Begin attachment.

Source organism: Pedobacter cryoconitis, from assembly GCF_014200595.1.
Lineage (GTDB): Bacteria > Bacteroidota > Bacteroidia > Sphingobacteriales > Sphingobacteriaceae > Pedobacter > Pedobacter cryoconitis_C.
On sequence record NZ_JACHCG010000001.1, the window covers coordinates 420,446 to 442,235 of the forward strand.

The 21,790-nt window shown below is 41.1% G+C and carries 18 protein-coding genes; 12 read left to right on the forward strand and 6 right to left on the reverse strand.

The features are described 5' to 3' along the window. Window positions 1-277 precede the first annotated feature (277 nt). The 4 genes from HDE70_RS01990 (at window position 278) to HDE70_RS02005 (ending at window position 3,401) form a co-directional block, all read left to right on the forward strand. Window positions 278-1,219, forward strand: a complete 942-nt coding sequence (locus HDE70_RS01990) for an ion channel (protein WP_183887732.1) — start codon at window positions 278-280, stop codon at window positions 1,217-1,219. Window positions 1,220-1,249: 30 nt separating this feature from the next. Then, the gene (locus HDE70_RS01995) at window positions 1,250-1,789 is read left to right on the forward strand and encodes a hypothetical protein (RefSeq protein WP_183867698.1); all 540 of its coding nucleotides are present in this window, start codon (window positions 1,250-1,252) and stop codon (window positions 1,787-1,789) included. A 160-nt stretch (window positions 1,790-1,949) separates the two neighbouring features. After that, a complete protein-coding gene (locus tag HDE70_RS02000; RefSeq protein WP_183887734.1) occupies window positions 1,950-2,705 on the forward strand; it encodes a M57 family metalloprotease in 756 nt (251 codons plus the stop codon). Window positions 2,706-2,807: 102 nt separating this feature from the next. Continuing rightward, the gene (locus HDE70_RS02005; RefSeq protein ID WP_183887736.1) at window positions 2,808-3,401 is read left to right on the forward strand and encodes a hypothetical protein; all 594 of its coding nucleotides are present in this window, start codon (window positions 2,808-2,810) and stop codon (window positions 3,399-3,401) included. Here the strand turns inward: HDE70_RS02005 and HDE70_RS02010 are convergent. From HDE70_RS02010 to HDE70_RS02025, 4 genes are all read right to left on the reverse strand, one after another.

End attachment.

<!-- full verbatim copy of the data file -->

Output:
Source organism: Pedobacter cryoconitis, from assembly GCF_014200595.1.
Lineage (GTDB): Bacteria > Bacteroidota > Bacteroidia > Sphingobacteriales > Sphingobacteriaceae > Pedobacter > Pedobacter cryoconitis_C.
On sequence record NZ_JACHCG010000001.1, the window covers coordinates 420,446 to 442,235 of the forward strand.

The 21,790-nt window shown below is 41.1% G+C and carries 18 protein-coding genes; 12 read left to right on the forward strand and 6 right to left on the reverse strand.

The features are described 5' to 3' along the window. Window positions 1-277 precede the first annotated feature (277 nt). The 4 genes from HDE70_RS01990 (at window position 278) to HDE70_RS02005 (ending at window position 3,401) form a co-directional block, all read left to right on the forward strand. Window positions 278-1,219, forward strand: a complete 942-nt coding sequence (locus HDE70_RS01990) for an ion channel (protein WP_183887732.1) — start codon at window positions 278-280, stop codon at window positions 1,217-1,219. Window positions 1,220-1,249: 30 nt separating this feature from the next. Then, the gene (locus HDE70_RS01995) at window positions 1,250-1,789 is read left to right on the forward strand and encodes a hypothetical protein (RefSeq protein WP_183867698.1); all 540 of its coding nucleotides are present in this window, start codon (window positions 1,250-1,252) and stop codon (window positions 1,787-1,789) included. A 160-nt stretch (window positions 1,790-1,949) separates the two neighbouring features. After that, a complete protein-coding gene (locus tag HDE70_RS02000; RefSeq protein WP_183887734.1) occupies window positions 1,950-2,705 on the forward strand; it encodes a M57 family metalloprotease in 756 nt (251 codons plus the stop codon). Window positions 2,706-2,807: 102 nt separating this feature from the next. Continuing rightward, the gene (locus HDE70_RS02005; RefSeq protein ID WP_183887736.1) at window positions 2,808-3,401 is read left to right on the forward strand and encodes a hypothetical protein; all 594 of its coding nucleotides are present in this window, start codon (window positions 2,808-2,810) and stop codon (window positions 3,399-3,401) included. Here the strand turns inward: HDE70_RS02005 and HDE70_RS02010 are convergent. From HDE70_RS02010 to HDE70_RS02025, 4 genes are all read right to left on the reverse strand, one after another.